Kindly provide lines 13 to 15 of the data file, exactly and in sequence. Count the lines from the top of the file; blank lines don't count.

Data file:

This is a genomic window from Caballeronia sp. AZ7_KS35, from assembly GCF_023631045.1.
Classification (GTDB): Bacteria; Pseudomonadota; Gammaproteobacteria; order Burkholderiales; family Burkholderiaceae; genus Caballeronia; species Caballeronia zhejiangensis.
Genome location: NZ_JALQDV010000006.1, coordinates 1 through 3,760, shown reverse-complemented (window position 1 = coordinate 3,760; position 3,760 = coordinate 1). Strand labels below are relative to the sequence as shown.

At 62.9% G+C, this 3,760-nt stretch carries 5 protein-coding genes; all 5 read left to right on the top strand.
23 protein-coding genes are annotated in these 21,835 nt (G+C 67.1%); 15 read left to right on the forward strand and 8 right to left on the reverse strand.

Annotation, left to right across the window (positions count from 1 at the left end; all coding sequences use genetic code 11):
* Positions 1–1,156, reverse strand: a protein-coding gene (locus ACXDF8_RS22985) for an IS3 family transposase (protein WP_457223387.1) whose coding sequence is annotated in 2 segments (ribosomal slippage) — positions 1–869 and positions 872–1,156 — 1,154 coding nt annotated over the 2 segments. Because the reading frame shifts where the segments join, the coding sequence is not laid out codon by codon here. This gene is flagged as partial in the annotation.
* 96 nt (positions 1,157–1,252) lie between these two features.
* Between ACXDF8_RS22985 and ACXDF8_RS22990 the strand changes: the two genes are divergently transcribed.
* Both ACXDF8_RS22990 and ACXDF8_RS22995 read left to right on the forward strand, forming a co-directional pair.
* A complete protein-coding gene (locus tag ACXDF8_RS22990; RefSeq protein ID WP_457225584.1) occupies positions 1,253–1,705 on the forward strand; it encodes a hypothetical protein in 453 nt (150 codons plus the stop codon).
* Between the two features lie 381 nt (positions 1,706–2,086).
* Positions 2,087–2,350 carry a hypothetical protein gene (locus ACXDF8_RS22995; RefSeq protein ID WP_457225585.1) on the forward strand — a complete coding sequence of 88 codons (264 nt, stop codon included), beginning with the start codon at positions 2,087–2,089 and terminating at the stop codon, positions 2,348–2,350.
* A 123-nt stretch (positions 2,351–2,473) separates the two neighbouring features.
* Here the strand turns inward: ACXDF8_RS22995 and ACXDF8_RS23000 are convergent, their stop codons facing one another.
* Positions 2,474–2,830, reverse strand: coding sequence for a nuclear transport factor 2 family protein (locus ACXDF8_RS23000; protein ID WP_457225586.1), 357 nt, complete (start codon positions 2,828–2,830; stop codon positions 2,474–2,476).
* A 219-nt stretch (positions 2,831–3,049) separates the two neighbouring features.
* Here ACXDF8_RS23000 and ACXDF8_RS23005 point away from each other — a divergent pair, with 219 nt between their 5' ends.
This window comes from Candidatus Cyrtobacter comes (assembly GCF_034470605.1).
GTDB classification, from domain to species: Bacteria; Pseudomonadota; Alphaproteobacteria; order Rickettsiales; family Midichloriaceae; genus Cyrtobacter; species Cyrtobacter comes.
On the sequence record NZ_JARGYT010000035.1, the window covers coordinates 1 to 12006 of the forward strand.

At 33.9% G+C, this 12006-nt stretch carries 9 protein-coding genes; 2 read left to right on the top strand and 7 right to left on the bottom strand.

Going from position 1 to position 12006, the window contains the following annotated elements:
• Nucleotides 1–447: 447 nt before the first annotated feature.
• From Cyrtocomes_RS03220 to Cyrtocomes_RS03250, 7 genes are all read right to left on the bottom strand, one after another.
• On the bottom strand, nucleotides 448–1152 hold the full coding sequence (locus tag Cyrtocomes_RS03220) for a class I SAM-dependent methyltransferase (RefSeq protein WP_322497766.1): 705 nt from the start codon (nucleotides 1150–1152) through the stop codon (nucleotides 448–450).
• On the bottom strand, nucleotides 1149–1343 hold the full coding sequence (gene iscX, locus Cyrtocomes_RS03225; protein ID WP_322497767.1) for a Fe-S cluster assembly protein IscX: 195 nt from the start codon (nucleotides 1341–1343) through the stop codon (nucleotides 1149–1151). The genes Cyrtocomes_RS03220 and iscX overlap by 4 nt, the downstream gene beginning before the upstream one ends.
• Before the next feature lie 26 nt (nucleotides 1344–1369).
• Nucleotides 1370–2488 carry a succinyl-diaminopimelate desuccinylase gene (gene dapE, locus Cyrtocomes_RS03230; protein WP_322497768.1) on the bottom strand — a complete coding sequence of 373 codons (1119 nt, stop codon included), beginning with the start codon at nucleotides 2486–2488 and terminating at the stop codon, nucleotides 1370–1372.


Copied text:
* Positions 2,087–2,350 carry a hypothetical protein gene (locus ACXDF8_RS22995; RefSeq protein ID WP_457225585.1) on the forward strand — a complete coding sequence of 88 codons (264 nt, stop codon included), beginning with the start codon at positions 2,087–2,089 and terminating at the stop codon, positions 2,348–2,350.
* A 123-nt stretch (positions 2,351–2,473) separates the two neighbouring features.
* Here the strand turns inward: ACXDF8_RS22995 and ACXDF8_RS23000 are convergent, their stop codons facing one another.